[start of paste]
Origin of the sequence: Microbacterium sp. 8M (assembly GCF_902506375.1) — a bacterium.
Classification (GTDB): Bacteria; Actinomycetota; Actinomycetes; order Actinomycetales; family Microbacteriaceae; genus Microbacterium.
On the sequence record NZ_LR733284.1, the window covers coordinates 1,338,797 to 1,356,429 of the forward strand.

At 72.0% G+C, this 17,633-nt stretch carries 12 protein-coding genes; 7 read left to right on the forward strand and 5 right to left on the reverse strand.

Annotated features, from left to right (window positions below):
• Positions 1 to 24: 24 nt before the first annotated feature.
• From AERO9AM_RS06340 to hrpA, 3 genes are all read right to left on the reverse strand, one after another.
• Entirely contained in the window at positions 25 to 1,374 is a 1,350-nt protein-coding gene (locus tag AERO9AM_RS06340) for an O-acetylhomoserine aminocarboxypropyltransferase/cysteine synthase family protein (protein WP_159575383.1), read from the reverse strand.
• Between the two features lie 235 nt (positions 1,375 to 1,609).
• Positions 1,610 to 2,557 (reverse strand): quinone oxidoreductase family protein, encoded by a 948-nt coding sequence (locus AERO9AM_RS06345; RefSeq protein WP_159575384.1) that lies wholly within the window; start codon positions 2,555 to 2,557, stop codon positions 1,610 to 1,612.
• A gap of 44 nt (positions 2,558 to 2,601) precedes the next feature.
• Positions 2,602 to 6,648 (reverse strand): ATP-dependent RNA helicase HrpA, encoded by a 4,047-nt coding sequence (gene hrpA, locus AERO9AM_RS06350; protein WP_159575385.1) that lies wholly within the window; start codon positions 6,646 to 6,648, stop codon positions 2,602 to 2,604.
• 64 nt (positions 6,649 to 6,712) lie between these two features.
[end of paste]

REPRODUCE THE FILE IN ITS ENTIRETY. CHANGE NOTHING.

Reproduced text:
Origin of the sequence: Microbacterium sp. 8M (assembly GCF_902506375.1) — a bacterium.
Classification (GTDB): Bacteria; Actinomycetota; Actinomycetes; order Actinomycetales; family Microbacteriaceae; genus Microbacterium.
On the sequence record NZ_LR733284.1, the window covers coordinates 1,338,797 to 1,356,429 of the forward strand.

At 72.0% G+C, this 17,633-nt stretch carries 12 protein-coding genes; 7 read left to right on the forward strand and 5 right to left on the reverse strand.

Annotated features, from left to right (window positions below):
• Positions 1 to 24: 24 nt before the first annotated feature.
• From AERO9AM_RS06340 to hrpA, 3 genes are all read right to left on the reverse strand, one after another.
• Entirely contained in the window at positions 25 to 1,374 is a 1,350-nt protein-coding gene (locus tag AERO9AM_RS06340) for an O-acetylhomoserine aminocarboxypropyltransferase/cysteine synthase family protein (protein WP_159575383.1), read from the reverse strand.
• Between the two features lie 235 nt (positions 1,375 to 1,609).
• Positions 1,610 to 2,557 (reverse strand): quinone oxidoreductase family protein, encoded by a 948-nt coding sequence (locus AERO9AM_RS06345; RefSeq protein WP_159575384.1) that lies wholly within the window; start codon positions 2,555 to 2,557, stop codon positions 1,610 to 1,612.
• A gap of 44 nt (positions 2,558 to 2,601) precedes the next feature.
• Positions 2,602 to 6,648 (reverse strand): ATP-dependent RNA helicase HrpA, encoded by a 4,047-nt coding sequence (gene hrpA, locus AERO9AM_RS06350; protein WP_159575385.1) that lies wholly within the window; start codon positions 6,646 to 6,648, stop codon positions 2,602 to 2,604.
• 64 nt (positions 6,649 to 6,712) lie between these two features.